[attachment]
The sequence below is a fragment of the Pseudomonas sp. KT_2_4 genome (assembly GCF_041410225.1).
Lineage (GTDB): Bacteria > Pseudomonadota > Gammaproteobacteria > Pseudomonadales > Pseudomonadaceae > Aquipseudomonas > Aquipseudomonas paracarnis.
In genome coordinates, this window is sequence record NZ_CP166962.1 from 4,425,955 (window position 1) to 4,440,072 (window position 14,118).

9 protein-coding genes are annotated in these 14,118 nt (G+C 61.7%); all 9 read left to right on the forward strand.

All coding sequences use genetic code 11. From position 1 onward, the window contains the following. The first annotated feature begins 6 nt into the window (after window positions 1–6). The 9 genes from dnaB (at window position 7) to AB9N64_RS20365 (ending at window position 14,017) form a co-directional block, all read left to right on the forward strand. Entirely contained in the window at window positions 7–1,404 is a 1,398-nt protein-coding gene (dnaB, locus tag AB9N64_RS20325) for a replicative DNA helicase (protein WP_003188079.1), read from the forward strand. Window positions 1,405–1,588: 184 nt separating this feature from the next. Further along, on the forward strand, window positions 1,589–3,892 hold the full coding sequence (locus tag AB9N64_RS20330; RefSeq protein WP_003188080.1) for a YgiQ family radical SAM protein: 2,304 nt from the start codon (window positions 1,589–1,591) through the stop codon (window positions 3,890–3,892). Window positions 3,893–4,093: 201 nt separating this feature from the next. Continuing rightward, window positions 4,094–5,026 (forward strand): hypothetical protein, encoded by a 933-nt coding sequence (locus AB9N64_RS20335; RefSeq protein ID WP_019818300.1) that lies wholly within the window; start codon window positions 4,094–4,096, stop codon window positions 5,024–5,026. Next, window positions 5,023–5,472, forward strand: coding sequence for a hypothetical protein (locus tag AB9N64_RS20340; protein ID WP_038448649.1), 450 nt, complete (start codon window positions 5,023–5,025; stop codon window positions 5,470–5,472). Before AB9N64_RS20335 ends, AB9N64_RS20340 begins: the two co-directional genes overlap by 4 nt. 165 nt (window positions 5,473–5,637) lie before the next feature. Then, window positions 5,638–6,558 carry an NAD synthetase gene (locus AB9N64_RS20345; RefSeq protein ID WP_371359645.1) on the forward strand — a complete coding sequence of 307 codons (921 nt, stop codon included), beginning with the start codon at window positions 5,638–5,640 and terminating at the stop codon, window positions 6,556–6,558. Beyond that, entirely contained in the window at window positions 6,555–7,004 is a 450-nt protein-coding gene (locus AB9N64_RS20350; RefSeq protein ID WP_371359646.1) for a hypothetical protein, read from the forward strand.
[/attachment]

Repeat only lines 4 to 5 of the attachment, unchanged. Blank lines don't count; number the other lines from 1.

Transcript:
9 protein-coding genes are annotated in these 14,118 nt (G+C 61.7%); all 9 read left to right on the forward strand.

All coding sequences use genetic code 11. From position 1 onward, the window contains the following. The first annotated feature begins 6 nt into the window (after window positions 1–6). The 9 genes from dnaB (at window position 7) to AB9N64_RS20365 (ending at window position 14,017) form a co-directional block, all read left to right on the forward strand. Entirely contained in the window at window positions 7–1,404 is a 1,398-nt protein-coding gene (dnaB, locus tag AB9N64_RS20325) for a replicative DNA helicase (protein WP_003188079.1), read from the forward strand. Window positions 1,405–1,588: 184 nt separating this feature from the next. Further along, on the forward strand, window positions 1,589–3,892 hold the full coding sequence (locus tag AB9N64_RS20330; RefSeq protein WP_003188080.1) for a YgiQ family radical SAM protein: 2,304 nt from the start codon (window positions 1,589–1,591) through the stop codon (window positions 3,890–3,892). Window positions 3,893–4,093: 201 nt separating this feature from the next. Continuing rightward, window positions 4,094–5,026 (forward strand): hypothetical protein, encoded by a 933-nt coding sequence (locus AB9N64_RS20335; RefSeq protein ID WP_019818300.1) that lies wholly within the window; start codon window positions 4,094–4,096, stop codon window positions 5,024–5,026. Next, window positions 5,023–5,472, forward strand: coding sequence for a hypothetical protein (locus tag AB9N64_RS20340; protein ID WP_038448649.1), 450 nt, complete (start codon window positions 5,023–5,025; stop codon window positions 5,470–5,472). Before AB9N64_RS20335 ends, AB9N64_RS20340 begins: the two co-directional genes overlap by 4 nt. 165 nt (window positions 5,473–5,637) lie before the next feature. Then, window positions 5,638–6,558 carry an NAD synthetase gene (locus AB9N64_RS20345; RefSeq protein ID WP_371359645.1) on the forward strand — a complete coding sequence of 307 codons (921 nt, stop codon included), beginning with the start codon at window positions 5,638–5,640 and terminating at the stop codon, window positions 6,556–6,558. Beyond that, entirely contained in the window at window positions 6,555–7,004 is a 450-nt protein-coding gene (locus AB9N64_RS20350; RefSeq protein ID WP_371359646.1) for a hypothetical protein, read from the forward strand.